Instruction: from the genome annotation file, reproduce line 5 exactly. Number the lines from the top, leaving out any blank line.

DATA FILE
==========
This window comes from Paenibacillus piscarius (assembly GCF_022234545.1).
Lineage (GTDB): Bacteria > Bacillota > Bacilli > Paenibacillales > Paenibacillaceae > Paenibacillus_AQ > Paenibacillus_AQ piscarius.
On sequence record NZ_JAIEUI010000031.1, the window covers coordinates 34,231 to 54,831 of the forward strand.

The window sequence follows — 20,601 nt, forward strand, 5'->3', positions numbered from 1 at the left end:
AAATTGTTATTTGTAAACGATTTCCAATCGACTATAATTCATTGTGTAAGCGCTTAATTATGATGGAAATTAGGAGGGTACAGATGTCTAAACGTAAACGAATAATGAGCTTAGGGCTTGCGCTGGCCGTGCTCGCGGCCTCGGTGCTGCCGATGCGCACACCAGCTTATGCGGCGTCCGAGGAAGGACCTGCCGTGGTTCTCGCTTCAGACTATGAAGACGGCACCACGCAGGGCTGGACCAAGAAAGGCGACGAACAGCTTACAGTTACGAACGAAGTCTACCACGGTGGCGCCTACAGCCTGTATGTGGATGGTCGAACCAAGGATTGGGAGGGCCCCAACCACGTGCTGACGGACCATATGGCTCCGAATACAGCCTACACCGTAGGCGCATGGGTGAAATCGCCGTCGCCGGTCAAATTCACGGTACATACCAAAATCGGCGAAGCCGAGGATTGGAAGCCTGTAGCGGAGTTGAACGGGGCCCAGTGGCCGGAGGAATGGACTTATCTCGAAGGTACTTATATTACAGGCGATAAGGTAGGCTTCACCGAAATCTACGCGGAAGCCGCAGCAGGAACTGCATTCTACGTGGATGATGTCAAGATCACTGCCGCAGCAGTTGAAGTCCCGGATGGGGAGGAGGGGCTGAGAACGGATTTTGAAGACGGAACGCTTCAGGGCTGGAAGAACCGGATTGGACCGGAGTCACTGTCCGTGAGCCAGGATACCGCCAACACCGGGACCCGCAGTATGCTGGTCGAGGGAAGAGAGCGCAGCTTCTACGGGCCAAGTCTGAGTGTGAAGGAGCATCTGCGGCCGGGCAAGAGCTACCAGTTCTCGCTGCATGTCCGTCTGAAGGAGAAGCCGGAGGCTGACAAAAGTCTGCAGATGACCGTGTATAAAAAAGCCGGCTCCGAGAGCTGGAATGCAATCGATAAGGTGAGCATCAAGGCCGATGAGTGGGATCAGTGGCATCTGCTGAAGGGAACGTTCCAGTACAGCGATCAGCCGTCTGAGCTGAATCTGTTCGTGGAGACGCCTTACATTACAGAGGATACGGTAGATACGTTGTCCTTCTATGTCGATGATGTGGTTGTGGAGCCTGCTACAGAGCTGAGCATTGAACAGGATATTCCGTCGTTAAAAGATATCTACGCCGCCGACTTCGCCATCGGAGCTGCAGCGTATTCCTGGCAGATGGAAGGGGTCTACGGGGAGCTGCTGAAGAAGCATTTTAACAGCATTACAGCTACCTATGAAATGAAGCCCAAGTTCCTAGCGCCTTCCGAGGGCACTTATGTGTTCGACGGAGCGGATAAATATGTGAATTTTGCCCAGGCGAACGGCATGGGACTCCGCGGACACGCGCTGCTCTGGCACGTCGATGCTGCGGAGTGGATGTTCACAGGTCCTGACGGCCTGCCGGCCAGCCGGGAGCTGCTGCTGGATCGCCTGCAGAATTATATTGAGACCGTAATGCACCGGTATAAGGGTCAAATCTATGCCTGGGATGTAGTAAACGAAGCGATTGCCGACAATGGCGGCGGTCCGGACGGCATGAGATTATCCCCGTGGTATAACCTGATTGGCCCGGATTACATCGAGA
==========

AAATTGTTATTTGTAAACGATTTCCAATCGACTATAATTCATTGTGTAAGCGCTTAATTATGATGGAAATTAGGAGGGTACAGATGTCTAAACGTAAACGAATAATGAGCTTAGGGCTTGCGCTGGCCGTGCTCGCGGCCTCGGTGCTGCCGATGCGCACACCAGCTTATGCGGCGTCCGAGGAAGGACCTGCCGTGGTTCTCGCTTCAGACTATGAAGACGGCACCACGCAGGGCTGGACCAAGAAAGGCGACGAACAGCTTACAGTTACGAACGAAGTCTACCACGGTGGCGCCTACAGCCTGTATGTGGATGGTCGAACCAAGGATTGGGAGGGCCCCAACCACGTGCTGACGGACCATATGGCTCCGAATACAGCCTACACCGTAGGCGCATGGGTGAAATCGCCGTCGCCGGTCAAATTCACGGTACATACCAAAATCGGCGAAGCCGAGGATTGGAAGCCTGTAGCGGAGTTGAACGGGGCCCAGTGGCCGGAGGAATGGACTTATCTCGAAGGTACTTATATTACAGGCGATAAGGTAGGCTTCACCGAAATCTACGCGGAAGCCGCAGCAGGAACTGCATTCTACGTGGATGATGTCAAGATCACTGCCGCAGCAGTTGAAGTCCCGGATGGGGAGGAGGGGCTGAGAACGGATTTTGAAGACGGAACGCTTCAGGGCTGGAAGAACCGGATTGGACCGGAGTCACTGTCCGTGAGCCAGGATACCGCCAACACCGGGACCCGCAGTATGCTGGTCGAGGGAAGAGAGCGCAGCTTCTACGGGCCAAGTCTGAGTGTGAAGGAGCATCTGCGGCCGGGCAAGAGCTACCAGTTCTCGCTGCATGTCCGTCTGAAGGAGAAGCCGGAGGCTGACAAAAGTCTGCAGATGACCGTGTATAAAAAAGCCGGCTCCGAGAGCTGGAATGCAATCGATAAGGTGAGCATCAAGGCCGATGAGTGGGATCAGTGGCATCTGCTGAAGGGAACGTTCCAGTACAGCGATCAGCCGTCTGAGCTGAATCTGTTCGTGGAGACGCCTTACATTACAGAGGATACGGTAGATACGTTGTCCTTCTATGTCGATGATGTGGTTGTGGAGCCTGCTACAGAGCTGAGCATTGAACAGGATATTCCGTCGTTAAAAGATATCTACGCCGCCGACTTCGCCATCGGAGCTGCAGCGTATTCCTGGCAGATGGAAGGGGTCTACGGGGAGCTGCTGAAGAAGCATTTTAACAGCATTACAGCTACCTATGAAATGAAGCCCAAGTTCCTAGCGCCTTCCGAGGGCACTTATGTGTTCGACGGAGCGGATAAATATGTGAATTTTGCCCAGGCGAACGGCATGGGACTCCGCGGACACGCGCTGCTCTGGCACGTCGATGCTGCGGAGTGGATGTTCACAGGTCCTGACGGCCTGCCGGCCAGCCGGGAGCTGCTGCTGGATCGCCTGCAGAATTATATTGAGACCGTAATGCACCGGTATAAGGGTCAAATCTATGCCTGGGATGTAGTAAACGAAGCGATTGCCGACAATGGCGGCGGTCCGGACGGCATGAGATTATCCCCGTGGTATAACCTGATTGGCCCGGATTACATCGAGA